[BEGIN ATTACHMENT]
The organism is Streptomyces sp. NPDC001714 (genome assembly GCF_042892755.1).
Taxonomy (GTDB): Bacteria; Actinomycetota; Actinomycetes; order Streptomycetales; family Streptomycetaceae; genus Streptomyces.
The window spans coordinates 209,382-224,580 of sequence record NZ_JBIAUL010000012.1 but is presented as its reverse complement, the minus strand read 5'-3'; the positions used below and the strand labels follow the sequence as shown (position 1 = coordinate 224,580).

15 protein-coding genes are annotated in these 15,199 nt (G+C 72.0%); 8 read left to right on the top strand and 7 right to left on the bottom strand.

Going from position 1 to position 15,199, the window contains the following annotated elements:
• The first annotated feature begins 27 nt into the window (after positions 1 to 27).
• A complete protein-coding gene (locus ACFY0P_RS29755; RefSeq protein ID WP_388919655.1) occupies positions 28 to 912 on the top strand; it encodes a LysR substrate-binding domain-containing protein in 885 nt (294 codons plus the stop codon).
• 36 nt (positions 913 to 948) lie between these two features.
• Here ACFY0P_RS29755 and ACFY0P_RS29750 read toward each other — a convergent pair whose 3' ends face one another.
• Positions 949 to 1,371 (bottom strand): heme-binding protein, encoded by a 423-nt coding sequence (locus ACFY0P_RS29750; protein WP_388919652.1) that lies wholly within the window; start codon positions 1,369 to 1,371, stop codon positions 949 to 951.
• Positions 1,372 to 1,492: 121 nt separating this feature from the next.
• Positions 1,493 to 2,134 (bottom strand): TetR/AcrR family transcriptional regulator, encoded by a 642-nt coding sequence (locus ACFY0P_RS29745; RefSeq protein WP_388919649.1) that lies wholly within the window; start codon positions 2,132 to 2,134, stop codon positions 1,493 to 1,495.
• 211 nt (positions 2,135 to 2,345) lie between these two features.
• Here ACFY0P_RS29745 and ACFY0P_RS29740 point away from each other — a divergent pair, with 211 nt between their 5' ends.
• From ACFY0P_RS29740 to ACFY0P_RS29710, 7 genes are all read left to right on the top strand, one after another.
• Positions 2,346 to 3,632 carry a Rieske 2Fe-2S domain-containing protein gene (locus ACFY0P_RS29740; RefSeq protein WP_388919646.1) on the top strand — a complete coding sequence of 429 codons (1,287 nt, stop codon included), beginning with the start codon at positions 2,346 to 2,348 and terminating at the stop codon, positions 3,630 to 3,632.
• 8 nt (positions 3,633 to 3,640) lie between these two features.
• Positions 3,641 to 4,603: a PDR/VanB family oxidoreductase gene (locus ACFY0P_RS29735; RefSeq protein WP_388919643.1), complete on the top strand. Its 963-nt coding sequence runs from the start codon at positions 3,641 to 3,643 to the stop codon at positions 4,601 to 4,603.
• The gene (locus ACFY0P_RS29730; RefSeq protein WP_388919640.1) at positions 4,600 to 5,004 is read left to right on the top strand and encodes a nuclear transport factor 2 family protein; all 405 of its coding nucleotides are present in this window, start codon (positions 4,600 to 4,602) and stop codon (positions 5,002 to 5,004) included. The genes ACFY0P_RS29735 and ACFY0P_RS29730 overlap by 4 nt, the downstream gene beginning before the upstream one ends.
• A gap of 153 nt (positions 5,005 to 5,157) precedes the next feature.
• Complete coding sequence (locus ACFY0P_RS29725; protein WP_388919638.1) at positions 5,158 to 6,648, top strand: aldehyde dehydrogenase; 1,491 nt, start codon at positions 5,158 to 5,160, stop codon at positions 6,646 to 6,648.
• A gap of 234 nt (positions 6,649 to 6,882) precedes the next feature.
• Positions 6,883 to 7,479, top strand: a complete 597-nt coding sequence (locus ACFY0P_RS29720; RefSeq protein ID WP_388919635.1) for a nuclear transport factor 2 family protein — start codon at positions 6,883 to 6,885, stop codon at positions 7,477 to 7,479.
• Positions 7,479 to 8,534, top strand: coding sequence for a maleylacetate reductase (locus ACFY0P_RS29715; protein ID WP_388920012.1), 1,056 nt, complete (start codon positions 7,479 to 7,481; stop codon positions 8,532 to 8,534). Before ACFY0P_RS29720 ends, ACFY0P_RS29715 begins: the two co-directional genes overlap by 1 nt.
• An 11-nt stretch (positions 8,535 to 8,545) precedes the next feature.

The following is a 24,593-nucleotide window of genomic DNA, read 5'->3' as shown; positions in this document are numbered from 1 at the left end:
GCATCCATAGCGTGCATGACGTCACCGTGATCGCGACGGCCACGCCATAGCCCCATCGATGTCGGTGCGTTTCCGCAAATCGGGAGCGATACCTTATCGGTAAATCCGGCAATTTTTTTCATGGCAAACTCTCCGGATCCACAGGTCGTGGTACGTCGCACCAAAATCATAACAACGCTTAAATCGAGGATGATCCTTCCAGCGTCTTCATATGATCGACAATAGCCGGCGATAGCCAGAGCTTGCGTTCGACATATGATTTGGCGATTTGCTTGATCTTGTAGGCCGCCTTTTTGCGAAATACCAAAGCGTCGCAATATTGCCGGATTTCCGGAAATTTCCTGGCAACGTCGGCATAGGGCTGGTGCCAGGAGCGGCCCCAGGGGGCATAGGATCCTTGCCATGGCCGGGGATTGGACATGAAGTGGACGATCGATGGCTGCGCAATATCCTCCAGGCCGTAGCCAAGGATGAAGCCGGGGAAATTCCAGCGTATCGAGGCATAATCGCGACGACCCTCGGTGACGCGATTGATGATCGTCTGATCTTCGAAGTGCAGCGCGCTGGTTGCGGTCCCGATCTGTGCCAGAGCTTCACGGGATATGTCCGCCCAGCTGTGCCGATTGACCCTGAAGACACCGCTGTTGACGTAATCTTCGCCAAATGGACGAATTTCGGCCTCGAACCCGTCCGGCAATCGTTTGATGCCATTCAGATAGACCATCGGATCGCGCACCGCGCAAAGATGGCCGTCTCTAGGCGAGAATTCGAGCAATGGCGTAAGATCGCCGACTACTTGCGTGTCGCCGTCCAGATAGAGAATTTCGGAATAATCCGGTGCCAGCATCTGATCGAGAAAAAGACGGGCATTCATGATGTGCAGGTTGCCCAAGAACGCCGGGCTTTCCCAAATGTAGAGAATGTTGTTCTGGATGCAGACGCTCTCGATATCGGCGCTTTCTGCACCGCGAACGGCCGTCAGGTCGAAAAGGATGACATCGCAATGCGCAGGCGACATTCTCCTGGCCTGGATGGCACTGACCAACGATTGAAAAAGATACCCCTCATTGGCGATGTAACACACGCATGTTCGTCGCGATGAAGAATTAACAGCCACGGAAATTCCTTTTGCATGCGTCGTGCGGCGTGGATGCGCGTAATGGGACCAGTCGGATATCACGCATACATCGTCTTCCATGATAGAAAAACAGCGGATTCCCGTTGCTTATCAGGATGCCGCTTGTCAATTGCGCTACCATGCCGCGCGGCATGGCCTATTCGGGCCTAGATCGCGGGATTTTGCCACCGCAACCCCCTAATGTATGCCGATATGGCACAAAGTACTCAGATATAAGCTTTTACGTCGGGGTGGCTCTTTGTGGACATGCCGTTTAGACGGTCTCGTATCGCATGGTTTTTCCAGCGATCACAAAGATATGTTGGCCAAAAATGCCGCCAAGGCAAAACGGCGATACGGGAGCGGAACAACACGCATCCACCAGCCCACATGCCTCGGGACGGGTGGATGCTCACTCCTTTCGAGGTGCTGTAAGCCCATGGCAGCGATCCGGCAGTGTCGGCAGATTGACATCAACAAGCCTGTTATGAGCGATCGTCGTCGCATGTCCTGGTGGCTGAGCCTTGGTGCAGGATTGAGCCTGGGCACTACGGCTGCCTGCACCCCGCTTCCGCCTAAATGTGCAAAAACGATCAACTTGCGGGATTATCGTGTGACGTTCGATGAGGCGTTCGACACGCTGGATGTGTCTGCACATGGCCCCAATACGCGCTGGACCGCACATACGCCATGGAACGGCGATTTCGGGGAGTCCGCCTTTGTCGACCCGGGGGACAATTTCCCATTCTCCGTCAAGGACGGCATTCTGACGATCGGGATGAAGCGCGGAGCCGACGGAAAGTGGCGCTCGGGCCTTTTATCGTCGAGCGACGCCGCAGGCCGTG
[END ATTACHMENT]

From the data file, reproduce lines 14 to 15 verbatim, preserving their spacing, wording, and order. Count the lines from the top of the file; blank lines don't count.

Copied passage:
• Here ACFY0P_RS29745 and ACFY0P_RS29740 point away from each other — a divergent pair, with 211 nt between their 5' ends.
• From ACFY0P_RS29740 to ACFY0P_RS29710, 7 genes are all read left to right on the top strand, one after another.